Back to Top

Blanca Navidad

June 21, 2009

We got this report in the mail the other day from independent writer, journalist and photographer David Bacon. It’s a nice short piece, and a great photo essay. Bacon has a great site of his photos and stories, you can check it out here. He also recently released a new book on Beacon Press, Illegal People: How Globalization Creates Migration and Criminalizes Immigrants. You can find more about the book here.
NUEVO LAREDO, MEXICO – 05JUNE09 – The people of the settlement of Blanca Navidad, on the outskirts of Nuevo Laredo, just south of the U.S. border. This community was created by workers looking for land to build a place to live, and was founded on December 22, 2004. They called it Blanca Navidad (White Christmas) because they say it snowed in the desert on the day they arrived to begin building their homes. The barrio is part of a network of radical communities on the border, and throughout Mexico, sympathetic with the Zapatista movement. Most of its 1000 residents work in the maquiladoras.



Local authorities tried to force people to move and even brought out bulldozers to tear the homes down. On February 1, 2006 people were forced from their houses, often with just clothes and blankets. In their efforts to recover their community, residents were supported by Nuevo Laredo’s progressive daily newspaper, El Mañana, and by the Coalition for Justice in the Maquiladoras. After a visit from a delegation of Zapatista leaders in La Otra Campaña, “people began to realize that, in reality, Blanca Navidad still existed as a community,” says community leader Blanca Enriquez. During the May, 2006 government attack on the town of Atenco outside Mexico City, Blanca Navidad residents demonstrated in their support, and briefly shut down the “Free Trade Bridge” connecting Nuevo Laredo to Laredo, Texas.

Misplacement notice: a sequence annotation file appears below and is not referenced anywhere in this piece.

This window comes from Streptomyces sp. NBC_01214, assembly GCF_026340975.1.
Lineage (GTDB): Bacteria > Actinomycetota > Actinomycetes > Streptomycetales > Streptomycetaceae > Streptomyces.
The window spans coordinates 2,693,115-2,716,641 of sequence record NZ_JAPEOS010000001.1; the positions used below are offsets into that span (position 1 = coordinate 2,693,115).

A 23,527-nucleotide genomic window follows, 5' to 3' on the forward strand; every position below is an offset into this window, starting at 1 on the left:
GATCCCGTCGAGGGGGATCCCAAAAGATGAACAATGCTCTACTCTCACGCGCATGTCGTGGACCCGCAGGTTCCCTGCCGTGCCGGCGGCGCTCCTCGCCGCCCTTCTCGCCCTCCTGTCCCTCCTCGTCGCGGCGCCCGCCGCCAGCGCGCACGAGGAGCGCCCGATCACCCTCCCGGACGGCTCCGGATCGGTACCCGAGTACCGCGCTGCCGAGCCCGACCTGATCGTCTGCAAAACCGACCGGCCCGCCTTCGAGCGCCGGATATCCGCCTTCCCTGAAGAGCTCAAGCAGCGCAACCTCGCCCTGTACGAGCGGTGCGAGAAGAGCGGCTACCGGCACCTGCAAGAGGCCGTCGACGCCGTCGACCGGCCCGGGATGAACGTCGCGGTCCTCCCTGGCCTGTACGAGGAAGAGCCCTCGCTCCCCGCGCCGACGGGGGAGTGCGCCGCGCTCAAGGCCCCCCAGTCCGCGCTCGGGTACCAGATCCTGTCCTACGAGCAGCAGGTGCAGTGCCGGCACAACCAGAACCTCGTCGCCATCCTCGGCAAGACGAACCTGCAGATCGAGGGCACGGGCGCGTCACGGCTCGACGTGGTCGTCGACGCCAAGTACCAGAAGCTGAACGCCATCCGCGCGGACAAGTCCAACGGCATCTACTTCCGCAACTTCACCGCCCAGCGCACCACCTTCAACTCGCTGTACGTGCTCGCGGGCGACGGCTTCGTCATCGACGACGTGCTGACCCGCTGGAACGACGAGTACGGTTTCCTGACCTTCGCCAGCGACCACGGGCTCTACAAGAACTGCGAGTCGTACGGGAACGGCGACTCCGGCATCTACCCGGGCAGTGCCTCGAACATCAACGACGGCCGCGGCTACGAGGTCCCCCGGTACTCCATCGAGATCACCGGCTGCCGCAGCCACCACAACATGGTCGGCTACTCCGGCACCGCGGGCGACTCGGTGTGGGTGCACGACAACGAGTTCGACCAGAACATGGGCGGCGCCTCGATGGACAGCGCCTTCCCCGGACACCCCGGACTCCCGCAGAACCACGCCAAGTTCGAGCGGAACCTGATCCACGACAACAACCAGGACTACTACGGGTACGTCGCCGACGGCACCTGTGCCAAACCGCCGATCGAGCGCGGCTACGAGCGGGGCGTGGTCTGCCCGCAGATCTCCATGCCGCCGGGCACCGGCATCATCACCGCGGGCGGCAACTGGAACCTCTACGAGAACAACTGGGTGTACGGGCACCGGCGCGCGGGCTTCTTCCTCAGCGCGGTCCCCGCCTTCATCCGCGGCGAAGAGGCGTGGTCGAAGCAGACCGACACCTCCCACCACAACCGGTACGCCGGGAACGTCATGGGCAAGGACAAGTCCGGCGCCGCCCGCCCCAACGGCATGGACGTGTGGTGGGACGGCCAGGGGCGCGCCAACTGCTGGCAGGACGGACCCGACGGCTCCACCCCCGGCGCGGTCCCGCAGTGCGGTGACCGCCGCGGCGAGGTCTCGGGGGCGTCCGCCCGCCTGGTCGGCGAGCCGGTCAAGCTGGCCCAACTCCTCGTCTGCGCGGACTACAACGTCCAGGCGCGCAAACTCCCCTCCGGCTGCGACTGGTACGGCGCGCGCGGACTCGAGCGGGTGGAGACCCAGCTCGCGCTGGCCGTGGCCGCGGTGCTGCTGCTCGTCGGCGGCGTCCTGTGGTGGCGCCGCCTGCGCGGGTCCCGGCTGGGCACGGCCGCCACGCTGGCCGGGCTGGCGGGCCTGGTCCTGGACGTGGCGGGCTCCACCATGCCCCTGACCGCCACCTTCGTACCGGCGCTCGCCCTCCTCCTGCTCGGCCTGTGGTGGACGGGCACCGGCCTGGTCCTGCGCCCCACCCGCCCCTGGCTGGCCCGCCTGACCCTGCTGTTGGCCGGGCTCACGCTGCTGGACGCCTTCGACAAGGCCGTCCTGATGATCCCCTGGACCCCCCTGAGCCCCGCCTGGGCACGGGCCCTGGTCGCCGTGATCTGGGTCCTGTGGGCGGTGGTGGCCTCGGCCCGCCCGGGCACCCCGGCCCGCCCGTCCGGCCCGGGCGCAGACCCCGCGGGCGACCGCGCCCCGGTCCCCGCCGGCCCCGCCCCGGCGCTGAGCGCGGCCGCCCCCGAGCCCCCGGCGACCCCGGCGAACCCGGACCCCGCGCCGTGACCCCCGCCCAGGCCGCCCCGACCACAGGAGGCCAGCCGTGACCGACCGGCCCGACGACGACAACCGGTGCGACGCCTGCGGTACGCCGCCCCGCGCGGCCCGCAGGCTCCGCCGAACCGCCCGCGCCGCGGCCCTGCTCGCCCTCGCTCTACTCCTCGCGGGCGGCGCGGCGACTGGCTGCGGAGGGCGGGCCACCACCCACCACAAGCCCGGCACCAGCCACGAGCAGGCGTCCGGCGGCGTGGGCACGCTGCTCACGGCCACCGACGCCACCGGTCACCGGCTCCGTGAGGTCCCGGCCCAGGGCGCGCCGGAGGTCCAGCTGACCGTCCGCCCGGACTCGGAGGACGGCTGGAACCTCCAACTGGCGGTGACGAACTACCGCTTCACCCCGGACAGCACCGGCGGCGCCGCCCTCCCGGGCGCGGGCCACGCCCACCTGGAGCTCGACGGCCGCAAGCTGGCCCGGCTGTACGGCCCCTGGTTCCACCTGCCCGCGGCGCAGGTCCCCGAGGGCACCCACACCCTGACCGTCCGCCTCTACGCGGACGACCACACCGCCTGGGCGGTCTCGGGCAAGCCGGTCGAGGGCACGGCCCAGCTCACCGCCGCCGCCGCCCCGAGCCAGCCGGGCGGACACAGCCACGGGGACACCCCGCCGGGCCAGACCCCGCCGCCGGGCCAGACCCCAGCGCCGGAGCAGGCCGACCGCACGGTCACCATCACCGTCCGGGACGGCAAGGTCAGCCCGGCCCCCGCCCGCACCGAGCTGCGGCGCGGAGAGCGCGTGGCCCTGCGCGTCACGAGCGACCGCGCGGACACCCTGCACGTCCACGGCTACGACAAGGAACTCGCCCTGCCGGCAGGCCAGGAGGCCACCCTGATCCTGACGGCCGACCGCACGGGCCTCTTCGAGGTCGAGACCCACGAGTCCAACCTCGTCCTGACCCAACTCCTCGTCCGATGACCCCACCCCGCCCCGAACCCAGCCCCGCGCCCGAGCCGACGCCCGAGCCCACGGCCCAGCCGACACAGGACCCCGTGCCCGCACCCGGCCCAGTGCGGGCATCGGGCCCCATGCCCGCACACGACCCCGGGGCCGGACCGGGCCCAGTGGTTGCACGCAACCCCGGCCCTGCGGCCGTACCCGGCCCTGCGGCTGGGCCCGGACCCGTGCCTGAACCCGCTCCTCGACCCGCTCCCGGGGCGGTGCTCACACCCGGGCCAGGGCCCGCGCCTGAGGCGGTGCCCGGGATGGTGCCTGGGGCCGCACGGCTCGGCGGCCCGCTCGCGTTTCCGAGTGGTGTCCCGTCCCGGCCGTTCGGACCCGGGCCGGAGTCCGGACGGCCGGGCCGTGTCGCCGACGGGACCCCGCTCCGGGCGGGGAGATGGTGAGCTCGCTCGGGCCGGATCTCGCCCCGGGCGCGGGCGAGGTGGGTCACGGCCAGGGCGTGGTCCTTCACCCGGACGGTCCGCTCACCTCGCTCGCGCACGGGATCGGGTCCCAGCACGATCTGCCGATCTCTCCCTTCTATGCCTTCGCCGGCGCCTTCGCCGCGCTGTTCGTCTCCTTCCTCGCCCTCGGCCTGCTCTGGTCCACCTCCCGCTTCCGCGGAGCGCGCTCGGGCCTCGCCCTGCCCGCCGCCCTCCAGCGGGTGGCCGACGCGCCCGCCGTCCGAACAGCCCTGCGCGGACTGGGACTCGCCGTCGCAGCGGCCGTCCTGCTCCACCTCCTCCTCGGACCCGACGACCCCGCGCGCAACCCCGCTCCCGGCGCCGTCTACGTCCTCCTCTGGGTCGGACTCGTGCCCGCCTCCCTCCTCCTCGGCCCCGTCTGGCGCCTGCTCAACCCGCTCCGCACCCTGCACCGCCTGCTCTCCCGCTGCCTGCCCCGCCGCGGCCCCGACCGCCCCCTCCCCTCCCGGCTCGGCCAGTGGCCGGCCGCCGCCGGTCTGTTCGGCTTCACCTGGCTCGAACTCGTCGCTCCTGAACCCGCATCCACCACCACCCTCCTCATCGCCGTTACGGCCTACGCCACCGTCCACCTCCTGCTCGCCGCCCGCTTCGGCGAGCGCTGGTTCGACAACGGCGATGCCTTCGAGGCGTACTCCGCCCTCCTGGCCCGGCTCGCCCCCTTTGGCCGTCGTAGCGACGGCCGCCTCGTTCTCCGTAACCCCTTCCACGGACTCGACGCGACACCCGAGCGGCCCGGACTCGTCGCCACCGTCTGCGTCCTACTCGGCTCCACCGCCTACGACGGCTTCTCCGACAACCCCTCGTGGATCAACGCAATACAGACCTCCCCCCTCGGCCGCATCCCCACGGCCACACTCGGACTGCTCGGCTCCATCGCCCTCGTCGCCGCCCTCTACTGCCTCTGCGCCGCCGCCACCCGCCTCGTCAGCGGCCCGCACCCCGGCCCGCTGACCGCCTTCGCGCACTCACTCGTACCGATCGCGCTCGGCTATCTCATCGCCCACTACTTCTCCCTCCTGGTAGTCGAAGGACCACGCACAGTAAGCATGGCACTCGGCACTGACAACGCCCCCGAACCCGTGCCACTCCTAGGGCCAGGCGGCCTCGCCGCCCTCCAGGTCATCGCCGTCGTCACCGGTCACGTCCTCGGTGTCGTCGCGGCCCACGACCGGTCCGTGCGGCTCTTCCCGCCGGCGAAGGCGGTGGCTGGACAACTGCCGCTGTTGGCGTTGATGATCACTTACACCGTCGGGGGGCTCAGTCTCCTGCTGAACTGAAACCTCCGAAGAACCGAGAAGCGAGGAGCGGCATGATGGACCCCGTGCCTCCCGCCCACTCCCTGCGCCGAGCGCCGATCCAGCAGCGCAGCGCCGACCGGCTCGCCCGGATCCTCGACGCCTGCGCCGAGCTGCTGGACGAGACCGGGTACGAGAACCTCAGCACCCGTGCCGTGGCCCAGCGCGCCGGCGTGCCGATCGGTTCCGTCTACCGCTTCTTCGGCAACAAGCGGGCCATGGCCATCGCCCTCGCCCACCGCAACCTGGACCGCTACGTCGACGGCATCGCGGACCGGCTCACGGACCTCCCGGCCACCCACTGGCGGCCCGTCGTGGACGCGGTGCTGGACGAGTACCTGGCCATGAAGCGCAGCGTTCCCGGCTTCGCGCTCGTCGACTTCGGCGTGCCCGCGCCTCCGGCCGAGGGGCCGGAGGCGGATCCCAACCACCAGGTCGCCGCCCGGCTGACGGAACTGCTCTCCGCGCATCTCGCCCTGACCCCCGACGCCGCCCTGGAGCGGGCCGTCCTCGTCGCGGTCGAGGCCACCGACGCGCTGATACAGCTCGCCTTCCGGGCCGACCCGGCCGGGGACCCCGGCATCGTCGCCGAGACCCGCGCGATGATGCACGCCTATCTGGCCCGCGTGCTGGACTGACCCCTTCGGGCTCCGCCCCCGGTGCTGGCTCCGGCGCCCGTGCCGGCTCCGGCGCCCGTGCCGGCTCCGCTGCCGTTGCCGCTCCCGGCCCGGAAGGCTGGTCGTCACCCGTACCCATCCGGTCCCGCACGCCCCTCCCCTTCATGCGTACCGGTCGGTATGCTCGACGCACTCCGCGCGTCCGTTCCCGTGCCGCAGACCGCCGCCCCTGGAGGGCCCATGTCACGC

Although the barrio still has no electricity and sewage service, residents were able to force authorities to provide drinking water. Today Blanca Navidad has a community garden, a tortilleria, a community clinic, and activists who practice alternative medicine.




(All photos by David Bacon)


Leave a Comment

Your email address will not be published. Required fields are marked *

This site uses Akismet to reduce spam. Learn how your comment data is processed.

Posts by Josh MacPhee

More By Josh MacPhee